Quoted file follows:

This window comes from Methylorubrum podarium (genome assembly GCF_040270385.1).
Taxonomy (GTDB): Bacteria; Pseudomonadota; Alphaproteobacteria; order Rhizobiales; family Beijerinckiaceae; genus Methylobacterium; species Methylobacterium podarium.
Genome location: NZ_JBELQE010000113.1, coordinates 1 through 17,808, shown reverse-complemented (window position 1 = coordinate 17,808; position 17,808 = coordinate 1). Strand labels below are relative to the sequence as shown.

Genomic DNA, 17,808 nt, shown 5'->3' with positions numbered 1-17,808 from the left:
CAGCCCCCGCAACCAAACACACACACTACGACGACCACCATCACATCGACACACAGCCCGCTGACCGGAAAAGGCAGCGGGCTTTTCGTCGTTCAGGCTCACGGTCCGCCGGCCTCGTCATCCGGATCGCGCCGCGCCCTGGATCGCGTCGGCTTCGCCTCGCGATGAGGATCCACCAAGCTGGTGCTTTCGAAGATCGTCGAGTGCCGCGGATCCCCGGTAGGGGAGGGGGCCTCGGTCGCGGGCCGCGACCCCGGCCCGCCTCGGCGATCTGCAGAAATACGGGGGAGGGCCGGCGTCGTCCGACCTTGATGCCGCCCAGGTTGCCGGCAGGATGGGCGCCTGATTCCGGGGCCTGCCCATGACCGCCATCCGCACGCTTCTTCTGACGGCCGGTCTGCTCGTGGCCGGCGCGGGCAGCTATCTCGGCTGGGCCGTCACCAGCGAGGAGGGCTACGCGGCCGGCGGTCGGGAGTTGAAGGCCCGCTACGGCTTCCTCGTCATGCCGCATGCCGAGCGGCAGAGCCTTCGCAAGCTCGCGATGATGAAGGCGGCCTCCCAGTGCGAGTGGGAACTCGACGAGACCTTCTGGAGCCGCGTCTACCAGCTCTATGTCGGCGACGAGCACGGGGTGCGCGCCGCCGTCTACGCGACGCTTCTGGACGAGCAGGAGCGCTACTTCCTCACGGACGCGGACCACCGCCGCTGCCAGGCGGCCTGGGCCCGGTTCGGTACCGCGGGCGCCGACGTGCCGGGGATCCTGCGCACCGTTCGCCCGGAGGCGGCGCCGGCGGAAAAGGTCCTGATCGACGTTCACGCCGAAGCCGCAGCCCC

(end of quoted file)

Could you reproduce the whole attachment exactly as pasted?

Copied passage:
This window comes from Methylorubrum podarium (genome assembly GCF_040270385.1).
Taxonomy (GTDB): Bacteria; Pseudomonadota; Alphaproteobacteria; order Rhizobiales; family Beijerinckiaceae; genus Methylobacterium; species Methylobacterium podarium.
Genome location: NZ_JBELQE010000113.1, coordinates 1 through 17,808, shown reverse-complemented (window position 1 = coordinate 17,808; position 17,808 = coordinate 1). Strand labels below are relative to the sequence as shown.

Genomic DNA, 17,808 nt, shown 5'->3' with positions numbered 1-17,808 from the left:
CAGCCCCCGCAACCAAACACACACACTACGACGACCACCATCACATCGACACACAGCCCGCTGACCGGAAAAGGCAGCGGGCTTTTCGTCGTTCAGGCTCACGGTCCGCCGGCCTCGTCATCCGGATCGCGCCGCGCCCTGGATCGCGTCGGCTTCGCCTCGCGATGAGGATCCACCAAGCTGGTGCTTTCGAAGATCGTCGAGTGCCGCGGATCCCCGGTAGGGGAGGGGGCCTCGGTCGCGGGCCGCGACCCCGGCCCGCCTCGGCGATCTGCAGAAATACGGGGGAGGGCCGGCGTCGTCCGACCTTGATGCCGCCCAGGTTGCCGGCAGGATGGGCGCCTGATTCCGGGGCCTGCCCATGACCGCCATCCGCACGCTTCTTCTGACGGCCGGTCTGCTCGTGGCCGGCGCGGGCAGCTATCTCGGCTGGGCCGTCACCAGCGAGGAGGGCTACGCGGCCGGCGGTCGGGAGTTGAAGGCCCGCTACGGCTTCCTCGTCATGCCGCATGCCGAGCGGCAGAGCCTTCGCAAGCTCGCGATGATGAAGGCGGCCTCCCAGTGCGAGTGGGAACTCGACGAGACCTTCTGGAGCCGCGTCTACCAGCTCTATGTCGGCGACGAGCACGGGGTGCGCGCCGCCGTCTACGCGACGCTTCTGGACGAGCAGGAGCGCTACTTCCTCACGGACGCGGACCACCGCCGCTGCCAGGCGGCCTGGGCCCGGTTCGGTACCGCGGGCGCCGACGTGCCGGGGATCCTGCGCACCGTTCGCCCGGAGGCGGCGCCGGCGGAAAAGGTCCTGATCGACGTTCACGCCGAAGCCGCAGCCCC